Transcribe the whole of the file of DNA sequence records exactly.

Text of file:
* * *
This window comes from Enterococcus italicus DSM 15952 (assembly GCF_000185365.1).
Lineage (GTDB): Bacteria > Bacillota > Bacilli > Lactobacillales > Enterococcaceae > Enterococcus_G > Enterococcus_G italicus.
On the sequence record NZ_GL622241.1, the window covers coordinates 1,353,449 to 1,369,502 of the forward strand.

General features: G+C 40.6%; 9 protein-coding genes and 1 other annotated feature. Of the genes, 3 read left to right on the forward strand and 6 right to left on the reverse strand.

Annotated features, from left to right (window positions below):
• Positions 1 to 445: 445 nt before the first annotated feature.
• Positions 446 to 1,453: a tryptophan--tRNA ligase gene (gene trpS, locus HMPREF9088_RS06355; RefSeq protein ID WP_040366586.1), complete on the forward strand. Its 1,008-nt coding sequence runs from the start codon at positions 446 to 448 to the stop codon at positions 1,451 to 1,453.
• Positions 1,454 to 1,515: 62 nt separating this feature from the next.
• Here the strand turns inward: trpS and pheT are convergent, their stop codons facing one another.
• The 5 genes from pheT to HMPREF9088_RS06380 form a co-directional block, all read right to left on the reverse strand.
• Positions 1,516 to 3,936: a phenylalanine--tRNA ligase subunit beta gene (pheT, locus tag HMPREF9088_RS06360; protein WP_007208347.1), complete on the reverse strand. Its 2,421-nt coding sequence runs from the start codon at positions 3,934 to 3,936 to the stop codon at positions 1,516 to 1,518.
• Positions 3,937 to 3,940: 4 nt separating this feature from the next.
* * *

This window comes from Enterococcus italicus DSM 15952 (assembly GCF_000185365.1).
Lineage (GTDB): Bacteria > Bacillota > Bacilli > Lactobacillales > Enterococcaceae > Enterococcus_G > Enterococcus_G italicus.
On the sequence record NZ_GL622241.1, the window covers coordinates 1,353,449 to 1,369,502 of the forward strand.

General features: G+C 40.6%; 9 protein-coding genes and 1 other annotated feature. Of the genes, 3 read left to right on the forward strand and 6 right to left on the reverse strand.

Annotated features, from left to right (window positions below):
• Positions 1 to 445: 445 nt before the first annotated feature.
• Positions 446 to 1,453: a tryptophan--tRNA ligase gene (gene trpS, locus HMPREF9088_RS06355; RefSeq protein ID WP_040366586.1), complete on the forward strand. Its 1,008-nt coding sequence runs from the start codon at positions 446 to 448 to the stop codon at positions 1,451 to 1,453.
• Positions 1,454 to 1,515: 62 nt separating this feature from the next.
• Here the strand turns inward: trpS and pheT are convergent, their stop codons facing one another.
• The 5 genes from pheT to HMPREF9088_RS06380 form a co-directional block, all read right to left on the reverse strand.
• Positions 1,516 to 3,936: a phenylalanine--tRNA ligase subunit beta gene (pheT, locus tag HMPREF9088_RS06360; protein WP_007208347.1), complete on the reverse strand. Its 2,421-nt coding sequence runs from the start codon at positions 3,934 to 3,936 to the stop codon at positions 1,516 to 1,518.
• Positions 3,937 to 3,940: 4 nt separating this feature from the next.